"By an Immediate Revelation"
Studies in Apocalypticism, its Origins and Effects
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Publisher: JCB Mohr (Paul Siebeck)
Number of Pages: 874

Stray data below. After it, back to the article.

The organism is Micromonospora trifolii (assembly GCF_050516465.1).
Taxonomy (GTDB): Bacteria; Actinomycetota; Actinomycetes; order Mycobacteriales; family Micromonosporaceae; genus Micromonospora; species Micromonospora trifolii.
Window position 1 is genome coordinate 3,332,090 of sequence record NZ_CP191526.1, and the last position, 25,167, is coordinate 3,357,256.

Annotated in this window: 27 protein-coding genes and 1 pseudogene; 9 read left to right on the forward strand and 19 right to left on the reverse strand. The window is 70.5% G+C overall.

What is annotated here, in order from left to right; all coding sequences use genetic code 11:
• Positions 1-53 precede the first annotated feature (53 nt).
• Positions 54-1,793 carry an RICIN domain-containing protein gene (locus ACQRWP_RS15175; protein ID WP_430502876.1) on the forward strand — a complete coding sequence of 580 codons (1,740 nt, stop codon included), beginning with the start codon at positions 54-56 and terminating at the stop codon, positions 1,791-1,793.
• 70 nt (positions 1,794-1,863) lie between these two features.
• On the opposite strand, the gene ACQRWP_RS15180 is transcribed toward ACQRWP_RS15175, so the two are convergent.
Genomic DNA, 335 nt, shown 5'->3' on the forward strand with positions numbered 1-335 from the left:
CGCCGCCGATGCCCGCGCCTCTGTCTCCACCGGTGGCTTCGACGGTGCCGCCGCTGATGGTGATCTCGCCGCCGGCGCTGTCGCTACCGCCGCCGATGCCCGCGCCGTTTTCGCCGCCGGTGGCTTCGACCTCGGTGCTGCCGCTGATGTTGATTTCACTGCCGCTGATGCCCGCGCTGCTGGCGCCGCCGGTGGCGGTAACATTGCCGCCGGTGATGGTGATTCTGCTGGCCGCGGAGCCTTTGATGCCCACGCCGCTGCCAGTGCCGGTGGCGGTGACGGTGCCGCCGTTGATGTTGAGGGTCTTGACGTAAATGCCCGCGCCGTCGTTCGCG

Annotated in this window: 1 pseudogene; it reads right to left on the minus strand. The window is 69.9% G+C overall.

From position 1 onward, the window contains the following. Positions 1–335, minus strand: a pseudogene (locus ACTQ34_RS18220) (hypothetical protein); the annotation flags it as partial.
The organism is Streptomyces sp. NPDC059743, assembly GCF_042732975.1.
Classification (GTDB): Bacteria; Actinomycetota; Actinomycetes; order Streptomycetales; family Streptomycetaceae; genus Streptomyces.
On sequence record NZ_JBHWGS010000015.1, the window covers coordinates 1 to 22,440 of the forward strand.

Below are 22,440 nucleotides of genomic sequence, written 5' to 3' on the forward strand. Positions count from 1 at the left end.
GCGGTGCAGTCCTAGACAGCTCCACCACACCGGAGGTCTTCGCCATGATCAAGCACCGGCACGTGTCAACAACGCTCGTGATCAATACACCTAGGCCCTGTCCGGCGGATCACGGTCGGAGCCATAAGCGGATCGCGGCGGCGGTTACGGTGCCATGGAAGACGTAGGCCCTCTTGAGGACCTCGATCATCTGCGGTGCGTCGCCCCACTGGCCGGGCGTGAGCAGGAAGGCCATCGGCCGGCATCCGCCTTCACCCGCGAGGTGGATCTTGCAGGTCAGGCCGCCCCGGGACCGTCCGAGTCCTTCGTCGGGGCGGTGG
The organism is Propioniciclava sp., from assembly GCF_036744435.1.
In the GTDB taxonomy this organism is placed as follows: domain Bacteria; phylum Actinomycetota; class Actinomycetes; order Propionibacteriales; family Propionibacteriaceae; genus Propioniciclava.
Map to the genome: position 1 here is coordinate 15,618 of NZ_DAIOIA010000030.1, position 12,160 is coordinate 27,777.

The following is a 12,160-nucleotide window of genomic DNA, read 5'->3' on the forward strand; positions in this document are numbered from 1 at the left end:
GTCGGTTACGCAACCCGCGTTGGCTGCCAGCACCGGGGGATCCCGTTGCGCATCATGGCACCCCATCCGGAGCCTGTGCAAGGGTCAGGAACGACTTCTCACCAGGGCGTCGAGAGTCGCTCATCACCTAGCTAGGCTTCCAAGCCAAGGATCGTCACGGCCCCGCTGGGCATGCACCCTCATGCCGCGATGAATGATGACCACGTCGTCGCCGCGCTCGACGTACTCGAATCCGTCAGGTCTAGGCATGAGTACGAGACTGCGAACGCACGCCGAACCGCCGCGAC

This volume of essays by Christopher Rowland, written during the last forty years, concerns the nature of apocalypticism and its reception history. His reading of apocalyptic texts is thereby colored not by immersion into the study of "apocalyptic" in biblical scholarship, but by acquaintance with early Jewish mysticism. One of the Oxford English Dictionary's definitions of "mystic" is one which helps to understand not only the mystical but also apocalyptic: a mystic is "one who believes in the possibility of the spiritual apprehension of truths that are inaccessible to the understanding." This definition and the importance of the opening word of Revelation as an apocalypse - in other words, a writing whose form is revelatory -, are explored in these essays. As this understanding of apocalypticism contrasts with the eschatological character predominant in modern biblical scholarship, a theme of this collection therefore is that the eschatological elements in apocalyptic texts are not the determining feature of what constitutes "apocalyptic," which must especially attend to the revelatory form of apocalyptic texts such as Revelation. The pervasiveness of apocalyptic and mystical elements in the New Testament is a consistent thread throughout the volume, which also includes consideration of the apocalyptic and eschatological thought of Joachim of Fiore and his disciples, the early modern appeal to visions and revelation, and culminates in the texts and images of William Blake (1757-1827). The collection's concern with the history of the reception of such ideas contributes to the vindication of Ernst Käsemann's view of apocalyptic being the "mother of Christian theology".